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State of New Jersey, Department of Community Affairs, Bureau of Housing Inspection v. Elmar Realty


February 9, 2011


On appeal from the Superior Court of New Jersey, Law Division, Mercer County, Docket Nos. DJ-040228-2008, DJ-258525-2009 and DJ-129208-2009.

Per curiam.


Submitted January 11, 2011

Before Judges Carchman and Waugh.

Defendant Elmar Realty, LLC appeals from an order of the Law Division denying its motion to vacate three docketed judgments entered in favor of the State of New Jersey. Defendant asserts that a general release executed in connection with a settlement of then outstanding liability applied to these judgments. We disagree and affirm.

These are the facts. The Department of Community Affairs, Bureau of Housing Inspection (the Bureau), acting under the authority of the Hotel and Multiple Dwellings law, N.J.S.A. 55:13A-1 to -28, conducted a series of inspections of properties owned by defendant located in East Orange. This inspection revealed imminent lead hazard violation in three apartments. The result was a docketed judgment against defendant, DJ-059925-2007. Thereafter, defendant moved to vacate the judgment. The parties appeared on the motion on December 7, 2007, at which times the parties reached a settlement. Under the terms of the settlement, defendant would abate the lead paint violations in the apartments; defendant would provide to the Bureau Lead Hazard Free Certificates for the apartments; defendant would pay the Bureau $5,000 as a compromise penalty; and the Bureau would consent to vacate the docketed judgment.

While the settlement was agreed to on December 7, 2007, the written Stipulation of Settlement, which was drafted by defendant's counsel, was not signed by counsel until May 2008. The delay in the execution of the stipulation resulted from defendant's inability to abate the violations by the agreed upon date of December 26, 2007, and was also caused in part because of personal issues with defendant's counsel which arose in early 2008.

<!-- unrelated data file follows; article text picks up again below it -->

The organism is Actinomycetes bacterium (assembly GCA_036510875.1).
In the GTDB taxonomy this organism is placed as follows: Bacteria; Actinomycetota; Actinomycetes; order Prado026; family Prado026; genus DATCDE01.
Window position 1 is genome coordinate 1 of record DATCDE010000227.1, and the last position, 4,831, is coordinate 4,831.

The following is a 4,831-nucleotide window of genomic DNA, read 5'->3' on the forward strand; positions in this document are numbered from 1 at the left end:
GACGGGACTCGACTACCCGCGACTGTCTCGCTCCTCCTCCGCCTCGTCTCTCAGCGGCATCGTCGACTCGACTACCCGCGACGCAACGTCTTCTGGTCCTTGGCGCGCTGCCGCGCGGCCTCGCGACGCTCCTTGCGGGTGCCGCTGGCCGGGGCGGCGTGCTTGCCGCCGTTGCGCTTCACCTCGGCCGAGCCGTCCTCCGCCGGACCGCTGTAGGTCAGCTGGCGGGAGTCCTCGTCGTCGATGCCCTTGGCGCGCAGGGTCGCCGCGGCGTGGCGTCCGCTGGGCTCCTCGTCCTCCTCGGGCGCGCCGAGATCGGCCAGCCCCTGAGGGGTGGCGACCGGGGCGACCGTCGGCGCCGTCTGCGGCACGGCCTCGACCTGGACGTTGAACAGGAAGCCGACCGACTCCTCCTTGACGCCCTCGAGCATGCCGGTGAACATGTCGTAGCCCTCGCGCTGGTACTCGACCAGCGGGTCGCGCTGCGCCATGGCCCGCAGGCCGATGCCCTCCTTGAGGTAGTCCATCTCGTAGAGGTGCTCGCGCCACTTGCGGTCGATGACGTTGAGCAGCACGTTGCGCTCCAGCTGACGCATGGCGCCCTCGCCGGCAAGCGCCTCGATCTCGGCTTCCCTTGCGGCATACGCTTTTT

During the pendency of that litigation, an inspection in May 2006 revealed general violations, and a subsequent reinspection indicated that the violations had not been abated. The parties entered into a settlement wherein the violations were to be abated by a date certain and a compromise penalty of $2,500 was agreed to. The parties also agreed that if the violations were not abated, the Bureau reserved the right to docket the judgment.

A second reinspection followed revealing that the violations had not been abated. As a result of this failure to abate and comply with the terms of the second agreement, the Bureau forwarded a request to file a judgment in the amount of $8,074, and a judgment was docketed on January 18, 2008 as DJ-040228-2008. The Bureau also issued a new Notice of Statutory Violation and Order to Pay Penalty in the amount of $46,000.

This notice resulted in a second judgment in the amount of $46,936, which was docketed on August 9, 2009 as DJ-258525-2009.

The Bureau conducted an additional inspection of one of the East Orange properties on December 15, 2006.*fn1 This inspection revealed lead paint violations, which were set forth in a June 21, 2007 Inspection Report. On July 29, 2008, the Bureau conducted a reinspection of the subject premises which revealed that the lead paint violations discovered by the original inspection had not been abated. As a result of the reinspection, on January 15, 2009, the Bureau issued to defendant a Notice of Statutory Violation and eventually filed docketed judgment DJ-129208-2009.